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Discussion Starter #1
Hi guys, I just joined this forum after reaping the benefits of your knowledge by lurking for a while.

I recently bought a 1996 Triumph Adventurer that needs some work but I like working on bikes so that's fine. My dream bike has been a Bonneville ever since I was a kid but this is close enough! ;)

Previously I've had several bikes, most recent one was an Ural Wolf which I sold and bought this instead. I will never come near Ural again. I also have a 1981 MS TS150 driven only 1000km which is a nice conversation piece but I never really use it. I had another one back when I was studying at a university in Denmark that I used to drive to school every day.

Anyway so far I've identified that it has the following issues with my Adventurer:

* Cracked intake rubbers between the head and carbs (already ordered)
* The seat is torn. I’ve always liked flat seats so if you guys know about any seats that fit easily I’m all ears. The current one is bolt on and there is no key lock so that is not important.
* On that note, I'm not a big fan of the fender so I will probably be removing it but not sure what to put instead to keep the mud away. I don't want to chop it so I wonder if some plastic sheets would be sufficient?
* Strange engine sounds, might be a broken alternator bolt which I read about on this forum can be an issue. But I haven't investigated this much.
* The second airbox is cracked badly. From what I read it should be fine to just glue it since it is not so important.
* Apparently the oil drain screw split in half when the oil was changed recently, just before I bought the bike. It was replaced with some spare bolt and washer they found lying around. So I need to take a look at that. I already bought the correct one.
* Unclear when the last gear oil change was done so I should probably change that.
* The gasoline hose looks like it won't last much longer.

I'm still getting to know the bike. I've only had it for a week and haven't investigated much. Are there some things I should definitely check to make sure are in good condition?

I should try to take some better pictures but here it is one at least:
 

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The engine and Gearbox share the same oil sump. Unit Construction.

I'm not so sure what is available for a replacement rear fender. Hopefully some of the Adventurer guys will give you some suggestions.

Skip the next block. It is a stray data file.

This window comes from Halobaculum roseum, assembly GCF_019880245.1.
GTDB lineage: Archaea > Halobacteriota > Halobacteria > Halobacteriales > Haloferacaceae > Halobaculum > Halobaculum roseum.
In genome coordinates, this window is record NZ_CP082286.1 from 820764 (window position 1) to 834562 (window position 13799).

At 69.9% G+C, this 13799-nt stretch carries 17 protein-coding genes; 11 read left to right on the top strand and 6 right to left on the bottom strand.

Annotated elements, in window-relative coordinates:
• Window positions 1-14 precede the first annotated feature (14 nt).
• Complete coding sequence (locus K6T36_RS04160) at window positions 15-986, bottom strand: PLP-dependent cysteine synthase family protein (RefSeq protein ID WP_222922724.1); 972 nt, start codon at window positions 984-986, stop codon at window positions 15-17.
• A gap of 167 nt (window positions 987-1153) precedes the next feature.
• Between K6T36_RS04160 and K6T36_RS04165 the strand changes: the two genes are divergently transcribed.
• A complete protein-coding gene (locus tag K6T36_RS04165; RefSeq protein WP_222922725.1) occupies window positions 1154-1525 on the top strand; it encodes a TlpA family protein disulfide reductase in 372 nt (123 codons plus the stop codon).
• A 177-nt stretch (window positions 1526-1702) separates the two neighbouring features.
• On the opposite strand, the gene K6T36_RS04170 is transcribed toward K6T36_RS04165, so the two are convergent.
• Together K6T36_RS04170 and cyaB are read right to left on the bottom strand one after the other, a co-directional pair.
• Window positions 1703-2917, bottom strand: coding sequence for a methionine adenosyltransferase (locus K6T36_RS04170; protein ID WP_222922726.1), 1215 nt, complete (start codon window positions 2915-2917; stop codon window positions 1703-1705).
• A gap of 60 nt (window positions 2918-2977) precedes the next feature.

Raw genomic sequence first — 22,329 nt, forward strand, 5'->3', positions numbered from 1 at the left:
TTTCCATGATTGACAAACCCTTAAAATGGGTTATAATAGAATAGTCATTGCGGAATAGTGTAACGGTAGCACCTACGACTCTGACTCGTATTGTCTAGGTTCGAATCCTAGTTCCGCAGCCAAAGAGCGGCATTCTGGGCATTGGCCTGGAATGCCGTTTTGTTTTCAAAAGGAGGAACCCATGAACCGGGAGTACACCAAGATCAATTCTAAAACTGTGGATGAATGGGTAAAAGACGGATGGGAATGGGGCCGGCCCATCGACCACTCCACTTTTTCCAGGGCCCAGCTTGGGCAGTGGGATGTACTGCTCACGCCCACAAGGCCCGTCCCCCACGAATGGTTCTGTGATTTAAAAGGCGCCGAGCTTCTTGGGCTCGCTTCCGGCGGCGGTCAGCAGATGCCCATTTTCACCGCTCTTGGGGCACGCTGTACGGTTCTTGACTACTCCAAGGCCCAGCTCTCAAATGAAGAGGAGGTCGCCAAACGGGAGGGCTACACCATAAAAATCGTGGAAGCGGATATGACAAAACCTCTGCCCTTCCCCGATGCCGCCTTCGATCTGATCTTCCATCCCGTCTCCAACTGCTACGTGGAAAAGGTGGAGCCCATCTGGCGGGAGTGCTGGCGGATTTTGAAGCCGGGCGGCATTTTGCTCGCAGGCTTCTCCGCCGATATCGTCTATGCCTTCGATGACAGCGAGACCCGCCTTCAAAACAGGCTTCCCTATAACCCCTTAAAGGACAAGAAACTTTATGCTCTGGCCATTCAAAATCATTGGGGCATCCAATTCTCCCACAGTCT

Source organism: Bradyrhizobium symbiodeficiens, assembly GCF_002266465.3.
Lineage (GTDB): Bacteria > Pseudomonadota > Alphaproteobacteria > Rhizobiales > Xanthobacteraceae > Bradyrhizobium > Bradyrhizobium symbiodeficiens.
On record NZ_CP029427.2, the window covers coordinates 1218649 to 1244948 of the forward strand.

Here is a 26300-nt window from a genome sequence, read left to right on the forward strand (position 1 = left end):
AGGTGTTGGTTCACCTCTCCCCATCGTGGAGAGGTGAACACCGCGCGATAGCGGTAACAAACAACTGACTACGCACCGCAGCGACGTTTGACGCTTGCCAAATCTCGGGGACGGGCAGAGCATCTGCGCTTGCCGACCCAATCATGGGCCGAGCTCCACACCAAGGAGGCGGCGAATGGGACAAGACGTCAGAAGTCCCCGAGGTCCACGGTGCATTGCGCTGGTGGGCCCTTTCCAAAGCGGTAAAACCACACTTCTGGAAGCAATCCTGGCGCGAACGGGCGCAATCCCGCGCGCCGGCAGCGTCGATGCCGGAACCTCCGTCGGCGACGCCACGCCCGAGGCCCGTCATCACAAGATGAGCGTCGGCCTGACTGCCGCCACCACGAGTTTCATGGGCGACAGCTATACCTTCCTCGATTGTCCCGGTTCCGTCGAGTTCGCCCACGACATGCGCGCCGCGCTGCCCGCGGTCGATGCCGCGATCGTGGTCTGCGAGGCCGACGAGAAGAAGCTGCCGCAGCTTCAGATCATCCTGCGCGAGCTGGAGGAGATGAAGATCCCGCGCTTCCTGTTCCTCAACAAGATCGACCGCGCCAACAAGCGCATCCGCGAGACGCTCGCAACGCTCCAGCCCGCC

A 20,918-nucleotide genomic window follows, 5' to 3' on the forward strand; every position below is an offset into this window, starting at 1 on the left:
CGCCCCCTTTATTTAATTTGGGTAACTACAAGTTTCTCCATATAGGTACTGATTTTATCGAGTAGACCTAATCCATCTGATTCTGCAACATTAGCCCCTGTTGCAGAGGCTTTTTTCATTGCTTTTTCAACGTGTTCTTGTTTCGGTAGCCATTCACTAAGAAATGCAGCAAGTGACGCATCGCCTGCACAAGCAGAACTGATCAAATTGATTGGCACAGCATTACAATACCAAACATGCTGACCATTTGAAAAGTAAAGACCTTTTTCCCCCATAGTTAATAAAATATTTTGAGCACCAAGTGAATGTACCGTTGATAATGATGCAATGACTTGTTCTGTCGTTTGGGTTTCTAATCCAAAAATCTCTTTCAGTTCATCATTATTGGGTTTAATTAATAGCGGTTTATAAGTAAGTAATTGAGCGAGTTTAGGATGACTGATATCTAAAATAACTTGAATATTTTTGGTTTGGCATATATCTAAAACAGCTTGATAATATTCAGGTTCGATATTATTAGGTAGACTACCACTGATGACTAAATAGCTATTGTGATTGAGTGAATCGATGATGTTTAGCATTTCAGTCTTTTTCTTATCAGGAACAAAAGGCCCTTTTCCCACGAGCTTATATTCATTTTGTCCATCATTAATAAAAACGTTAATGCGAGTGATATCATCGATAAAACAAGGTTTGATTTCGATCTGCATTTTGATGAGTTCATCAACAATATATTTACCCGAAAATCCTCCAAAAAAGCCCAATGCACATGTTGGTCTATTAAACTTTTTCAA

I think there are some universal plastic dirt bike fenders that can be utilized, but I don't know specifics about that.

If it's the alternator bolt that holds the impeller onto the alternator, that noise will usually go away at idle if you turn on the high beam.
Or if you reach about 2500 to 3000 rpm's.

There is another bolt in the alternator drive that causes similar problem it bolts the other impeller to the drive mechanism in the engine.
That one is a little more difficult to remedy, but not too bad from accounts I've read here.
 

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That's a beautiful bike as she sits, and I like the rear fender. Just sayin'.....
 

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Welcome axes, how's the weather in Iceland? Airboxes are apparently made out of the cheapest plastic known to man- the front one is meant to be disposable so I get that, the primary airbox is just as poor though. you might not have much luck gluing it, maybe try welding it with a soldering iron. That's what I did and you can also use something like a cable tie as filler rod.
 

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Welcome

I will never complain about riding in the cold again, Iceland. What is your riding season over there approximately 30 minutes? I too own an Adventurer, a 1999 in the same color scheme. As I understand you can bolt a regular Thunderbird rear section on if you want to change the fender style or run without one using an elimination kit. I thought about it, but I am sticking with the Harley look, the Adventurer is somewhat unique and I like riding something that doesn't fall in the "cookie cutter mode." All the best on your restoration and repairs, some very knowledgeable folks on this site that are more than willing to share they expertise freely....
 

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Discussion Starter #7
The engine and Gearbox share the same oil sump. Unit Construction.

If it's the alternator bolt that holds the impeller onto the alternator, that noise will usually go away at idle if you turn on the high beam.
Or if you reach about 2500 to 3000 rpm's.

There is another bolt in the alternator drive that causes similar problem it bolts the other impeller to the drive mechanism in the engine.
That one is a little more difficult to remedy, but not too bad from accounts I've read here.
Ah right, I hadn't realised it was the same oil sump. Good to know.